Microphones can also deal with a wide range of sound pressure levels, and you'll often see a specification for their maximum SPL. This is the loudest sound level they can capture without audible distortion, and is usually measured at the point where distortion reaches 0.5%. A microphone with a maximum SPL specification of 120 dB will distort significantly earlier than a microphone that can handle 130 dB SPL. In actual use either one would probably serve you well, but it depends on how loud of a sound source you want to record.


    Most sound sources in a home studio environment will be below 130 dB SPL, although some, such as a very loud guitar amp, drum kit being played with power and enthusiasm, or a trumpet blast at close range may hit that level...as may the police siren when the cops come to investigate a noise complaint! As a comparison, a jet engine can generate sound pressure levels in the 140 dB range, even when measured from fifty meters away. Some other typical SPL figures for other common sound sources include 40 dB SPL (background noise level in a quiet library), 50 dB SPL (a quiet residence), 60 dB SPL (average human speech from 1 meter away), 70 dB SPL (a vacuum cleaner at 1 meter) and 110 dB SPL (a chain saw; also at 1 meter), and 110-115 dB SPL for an orchestra or loud rock concert. Note that while babies screaming on airplanes may seem louder than that...they aren't. Really. -HC-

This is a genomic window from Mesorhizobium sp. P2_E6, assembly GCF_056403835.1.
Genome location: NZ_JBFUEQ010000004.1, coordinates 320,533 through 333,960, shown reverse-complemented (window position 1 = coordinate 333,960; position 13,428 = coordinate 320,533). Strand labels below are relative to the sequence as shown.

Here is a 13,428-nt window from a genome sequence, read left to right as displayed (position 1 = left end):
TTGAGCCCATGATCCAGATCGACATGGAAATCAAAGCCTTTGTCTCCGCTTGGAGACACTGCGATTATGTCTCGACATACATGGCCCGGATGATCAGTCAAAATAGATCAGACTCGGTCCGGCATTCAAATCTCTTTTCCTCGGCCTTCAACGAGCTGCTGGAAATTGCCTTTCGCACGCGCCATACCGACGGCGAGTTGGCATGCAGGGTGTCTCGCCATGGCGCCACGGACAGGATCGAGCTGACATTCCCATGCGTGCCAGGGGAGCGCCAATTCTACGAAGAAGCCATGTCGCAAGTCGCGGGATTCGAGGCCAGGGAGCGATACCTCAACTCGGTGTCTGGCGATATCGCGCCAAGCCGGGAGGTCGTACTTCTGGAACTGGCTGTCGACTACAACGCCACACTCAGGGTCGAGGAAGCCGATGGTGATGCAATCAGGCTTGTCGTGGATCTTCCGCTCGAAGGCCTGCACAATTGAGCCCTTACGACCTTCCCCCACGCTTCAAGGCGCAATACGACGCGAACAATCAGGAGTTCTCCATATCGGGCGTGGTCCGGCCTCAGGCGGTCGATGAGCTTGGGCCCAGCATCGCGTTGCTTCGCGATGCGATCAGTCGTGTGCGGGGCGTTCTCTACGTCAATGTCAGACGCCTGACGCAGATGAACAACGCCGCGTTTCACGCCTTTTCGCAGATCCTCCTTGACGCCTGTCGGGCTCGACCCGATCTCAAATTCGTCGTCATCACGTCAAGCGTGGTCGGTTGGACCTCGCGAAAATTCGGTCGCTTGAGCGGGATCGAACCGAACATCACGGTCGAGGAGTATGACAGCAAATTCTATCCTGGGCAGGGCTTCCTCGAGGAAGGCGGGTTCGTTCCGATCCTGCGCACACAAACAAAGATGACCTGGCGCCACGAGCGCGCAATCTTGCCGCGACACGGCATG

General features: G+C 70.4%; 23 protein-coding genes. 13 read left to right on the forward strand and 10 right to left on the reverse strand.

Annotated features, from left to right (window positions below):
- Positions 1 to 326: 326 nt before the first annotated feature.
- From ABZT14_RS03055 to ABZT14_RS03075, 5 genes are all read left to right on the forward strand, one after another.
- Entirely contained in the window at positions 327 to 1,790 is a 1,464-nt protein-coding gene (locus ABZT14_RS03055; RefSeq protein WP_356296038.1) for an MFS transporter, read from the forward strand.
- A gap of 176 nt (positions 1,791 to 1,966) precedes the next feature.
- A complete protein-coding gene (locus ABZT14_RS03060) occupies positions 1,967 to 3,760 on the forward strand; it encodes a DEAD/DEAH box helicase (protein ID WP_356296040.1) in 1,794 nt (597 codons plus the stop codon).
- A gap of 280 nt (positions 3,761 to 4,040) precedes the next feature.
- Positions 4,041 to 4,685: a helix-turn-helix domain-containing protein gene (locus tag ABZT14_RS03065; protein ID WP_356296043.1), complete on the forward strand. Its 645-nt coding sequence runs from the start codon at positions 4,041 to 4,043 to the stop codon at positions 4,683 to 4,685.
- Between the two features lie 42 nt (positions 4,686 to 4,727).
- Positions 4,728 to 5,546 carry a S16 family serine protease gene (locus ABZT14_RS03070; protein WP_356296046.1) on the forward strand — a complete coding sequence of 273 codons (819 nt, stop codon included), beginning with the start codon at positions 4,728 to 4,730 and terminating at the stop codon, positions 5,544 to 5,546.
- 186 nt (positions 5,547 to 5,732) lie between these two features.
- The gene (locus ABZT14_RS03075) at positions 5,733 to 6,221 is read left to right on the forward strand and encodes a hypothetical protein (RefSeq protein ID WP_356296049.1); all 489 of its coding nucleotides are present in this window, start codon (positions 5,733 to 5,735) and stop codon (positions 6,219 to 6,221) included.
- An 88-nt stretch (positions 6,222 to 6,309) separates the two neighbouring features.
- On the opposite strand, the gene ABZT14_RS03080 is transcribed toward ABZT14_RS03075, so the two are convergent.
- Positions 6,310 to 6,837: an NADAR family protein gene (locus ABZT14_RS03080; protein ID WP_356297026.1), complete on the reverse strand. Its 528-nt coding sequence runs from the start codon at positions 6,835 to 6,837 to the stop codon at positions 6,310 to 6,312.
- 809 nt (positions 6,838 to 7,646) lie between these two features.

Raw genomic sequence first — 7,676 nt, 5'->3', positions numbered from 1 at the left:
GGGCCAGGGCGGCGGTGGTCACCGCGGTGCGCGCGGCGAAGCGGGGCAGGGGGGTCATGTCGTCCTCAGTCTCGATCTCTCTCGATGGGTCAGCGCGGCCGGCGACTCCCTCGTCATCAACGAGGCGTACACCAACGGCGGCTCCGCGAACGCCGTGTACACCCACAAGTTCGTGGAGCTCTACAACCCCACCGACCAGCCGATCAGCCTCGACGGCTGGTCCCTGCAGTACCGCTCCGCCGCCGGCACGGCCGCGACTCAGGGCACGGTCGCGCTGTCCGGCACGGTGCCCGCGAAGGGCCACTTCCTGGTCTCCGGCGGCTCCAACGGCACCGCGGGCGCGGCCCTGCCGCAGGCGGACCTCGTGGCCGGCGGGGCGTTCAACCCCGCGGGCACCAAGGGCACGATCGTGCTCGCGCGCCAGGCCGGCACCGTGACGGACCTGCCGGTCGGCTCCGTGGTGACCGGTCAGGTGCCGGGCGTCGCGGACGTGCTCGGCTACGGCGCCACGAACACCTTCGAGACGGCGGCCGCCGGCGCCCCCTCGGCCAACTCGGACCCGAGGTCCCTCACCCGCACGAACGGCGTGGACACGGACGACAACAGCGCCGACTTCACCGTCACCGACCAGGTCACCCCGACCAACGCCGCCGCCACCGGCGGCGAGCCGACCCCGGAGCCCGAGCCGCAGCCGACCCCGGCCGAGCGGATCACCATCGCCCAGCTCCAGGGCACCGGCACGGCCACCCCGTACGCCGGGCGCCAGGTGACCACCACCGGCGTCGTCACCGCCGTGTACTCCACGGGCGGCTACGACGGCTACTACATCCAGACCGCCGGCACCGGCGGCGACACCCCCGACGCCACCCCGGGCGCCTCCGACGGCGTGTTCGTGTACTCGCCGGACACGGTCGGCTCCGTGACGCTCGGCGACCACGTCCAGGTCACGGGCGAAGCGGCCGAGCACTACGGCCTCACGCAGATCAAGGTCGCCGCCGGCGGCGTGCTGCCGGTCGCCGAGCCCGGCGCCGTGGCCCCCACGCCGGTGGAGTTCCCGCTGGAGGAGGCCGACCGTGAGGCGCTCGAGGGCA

Have comments or questions about this article? Then be sure to join the discussion in this thread right here on Harmony Central in the Studio Trenches forum!


    You can find part 2 of this article at this link  ...and part 3 at this link.









    Phil O'Keefe is a multi-instrumentalist, recording engineer / producer and the Senior Editor of Harmony Central. He has engineered, produced and performed on countless recording sessions in a diverse range of styles, with artists such as Alien Ant Farm, Jules Day, Voodoo Glow Skulls, John McGill, Michael Knott and Alexa's Wish. He is a former featured monthly columnist for EQ magazine, and his articles and product reviews have also appeared in Keyboard, Electronic Musician and Guitar Player magazines.